• C04B35/043Refractories from grain sized mixtures
    • C04B35/047Refractories from grain sized mixtures containing chromium oxide or chrome ore
    • C04B35/0473Refractories from grain sized mixtures containing chromium oxide or chrome ore obtained from fused grains
    • CCHEMISTRY; METALLURGY
    • C04CEMENTS; CONCRETE; ARTIFICIAL STONE; CERAMICS; REFRACTORIES
    • C04BLIME, MAGNESIA; SLAG; CEMENTS; COMPOSITIONS THEREOF, e.g. MORTARS, CONCRETE OR LIKE BUILDING MATERIALS; ARTIFICIAL STONE; CERAMICS; REFRACTORIES; TREATMENT OF NATURAL STONE
    • C04B35/00Shaped ceramic products characterised by their composition; Ceramics compositions; Processing powders of inorganic compounds preparatory to the manufacturing of ceramic products
    • C04B35/01Shaped ceramic products characterised by their composition; Ceramics compositions; Processing powders of inorganic compounds preparatory to the manufacturing of ceramic products based on oxide ceramics
    • C04B35/12Shaped ceramic products characterised by their composition; Ceramics compositions; Processing powders of inorganic compounds preparatory to the manufacturing of ceramic products based on oxide ceramics based on chromium oxide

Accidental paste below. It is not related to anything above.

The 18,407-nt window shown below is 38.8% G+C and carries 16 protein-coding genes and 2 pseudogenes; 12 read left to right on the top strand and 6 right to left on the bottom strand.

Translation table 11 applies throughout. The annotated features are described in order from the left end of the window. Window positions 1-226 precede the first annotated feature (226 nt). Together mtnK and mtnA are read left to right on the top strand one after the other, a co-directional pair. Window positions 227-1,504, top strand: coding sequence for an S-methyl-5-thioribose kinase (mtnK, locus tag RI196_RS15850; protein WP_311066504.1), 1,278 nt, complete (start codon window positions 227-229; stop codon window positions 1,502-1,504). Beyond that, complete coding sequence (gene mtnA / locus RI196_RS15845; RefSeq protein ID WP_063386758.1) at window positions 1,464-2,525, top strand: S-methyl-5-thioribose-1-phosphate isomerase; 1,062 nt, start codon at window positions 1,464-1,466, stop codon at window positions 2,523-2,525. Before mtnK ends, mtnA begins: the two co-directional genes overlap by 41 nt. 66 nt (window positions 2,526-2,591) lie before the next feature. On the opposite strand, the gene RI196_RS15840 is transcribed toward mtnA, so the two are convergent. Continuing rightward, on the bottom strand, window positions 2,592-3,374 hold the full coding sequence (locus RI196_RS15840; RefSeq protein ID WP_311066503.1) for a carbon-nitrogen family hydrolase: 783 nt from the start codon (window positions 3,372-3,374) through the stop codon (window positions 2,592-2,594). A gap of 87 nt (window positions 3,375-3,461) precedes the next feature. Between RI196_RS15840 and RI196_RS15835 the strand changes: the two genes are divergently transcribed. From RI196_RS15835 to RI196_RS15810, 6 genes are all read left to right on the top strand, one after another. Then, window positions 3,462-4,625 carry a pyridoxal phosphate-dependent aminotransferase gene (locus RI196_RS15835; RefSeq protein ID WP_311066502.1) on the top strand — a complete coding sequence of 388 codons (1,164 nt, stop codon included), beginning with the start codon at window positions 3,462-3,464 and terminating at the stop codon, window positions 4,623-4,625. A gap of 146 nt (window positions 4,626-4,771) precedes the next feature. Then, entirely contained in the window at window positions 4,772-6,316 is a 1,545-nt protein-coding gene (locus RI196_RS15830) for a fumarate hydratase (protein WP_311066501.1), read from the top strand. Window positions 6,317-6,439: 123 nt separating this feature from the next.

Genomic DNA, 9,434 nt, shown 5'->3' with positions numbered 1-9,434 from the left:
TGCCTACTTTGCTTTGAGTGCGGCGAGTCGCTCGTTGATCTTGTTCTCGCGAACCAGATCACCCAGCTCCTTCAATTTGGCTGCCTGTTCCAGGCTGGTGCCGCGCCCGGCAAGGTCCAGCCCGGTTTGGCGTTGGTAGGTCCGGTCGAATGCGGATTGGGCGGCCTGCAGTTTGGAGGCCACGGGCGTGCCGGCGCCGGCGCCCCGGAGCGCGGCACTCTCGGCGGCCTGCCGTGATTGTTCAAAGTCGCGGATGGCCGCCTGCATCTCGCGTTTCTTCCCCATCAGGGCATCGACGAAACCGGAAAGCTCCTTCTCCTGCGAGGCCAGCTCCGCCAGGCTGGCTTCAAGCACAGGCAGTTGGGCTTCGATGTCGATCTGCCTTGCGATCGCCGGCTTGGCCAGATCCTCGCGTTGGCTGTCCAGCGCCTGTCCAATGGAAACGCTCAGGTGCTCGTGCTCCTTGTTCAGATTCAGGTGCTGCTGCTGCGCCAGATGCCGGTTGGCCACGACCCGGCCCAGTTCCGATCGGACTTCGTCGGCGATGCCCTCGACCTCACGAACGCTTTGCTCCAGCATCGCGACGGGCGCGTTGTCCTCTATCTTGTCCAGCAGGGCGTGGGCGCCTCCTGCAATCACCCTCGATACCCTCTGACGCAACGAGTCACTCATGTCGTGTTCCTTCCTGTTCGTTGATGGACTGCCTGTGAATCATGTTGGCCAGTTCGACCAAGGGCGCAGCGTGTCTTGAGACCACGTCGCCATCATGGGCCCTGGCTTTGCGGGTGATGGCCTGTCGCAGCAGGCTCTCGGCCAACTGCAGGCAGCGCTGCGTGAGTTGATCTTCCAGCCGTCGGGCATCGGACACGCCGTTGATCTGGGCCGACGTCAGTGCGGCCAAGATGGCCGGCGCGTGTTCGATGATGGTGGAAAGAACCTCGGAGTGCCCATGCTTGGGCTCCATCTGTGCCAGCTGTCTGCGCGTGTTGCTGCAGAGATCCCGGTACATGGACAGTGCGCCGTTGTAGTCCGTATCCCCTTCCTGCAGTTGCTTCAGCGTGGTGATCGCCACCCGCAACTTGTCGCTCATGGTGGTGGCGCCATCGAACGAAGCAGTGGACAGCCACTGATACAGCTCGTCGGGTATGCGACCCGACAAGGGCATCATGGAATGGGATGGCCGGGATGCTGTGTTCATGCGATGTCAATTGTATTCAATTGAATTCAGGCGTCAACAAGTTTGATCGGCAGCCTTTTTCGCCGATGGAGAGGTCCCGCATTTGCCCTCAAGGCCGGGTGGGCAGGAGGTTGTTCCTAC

• CCHEMISTRY; METALLURGY
    • C04CEMENTS; CONCRETE; ARTIFICIAL STONE; CERAMICS; REFRACTORIES
    • C04BLIME, MAGNESIA; SLAG; CEMENTS; COMPOSITIONS THEREOF, e.g. MORTARS, CONCRETE OR LIKE BUILDING MATERIALS; ARTIFICIAL STONE; CERAMICS; REFRACTORIES; TREATMENT OF NATURAL STONE
    • C04B35/00Shaped ceramic products characterised by their composition; Ceramics compositions; Processing powders of inorganic compounds preparatory to the manufacturing of ceramic products
    • C04B35/01Shaped ceramic products characterised by their composition; Ceramics compositions; Processing powders of inorganic compounds preparatory to the manufacturing of ceramic products based on oxide ceramics
    • C04B35/44Shaped ceramic products characterised by their composition; Ceramics compositions; Processing powders of inorganic compounds preparatory to the manufacturing of ceramic products based on oxide ceramics based on aluminates

Description

Dec. 31, 1963 F. R. CHARVAT 3, 6, 56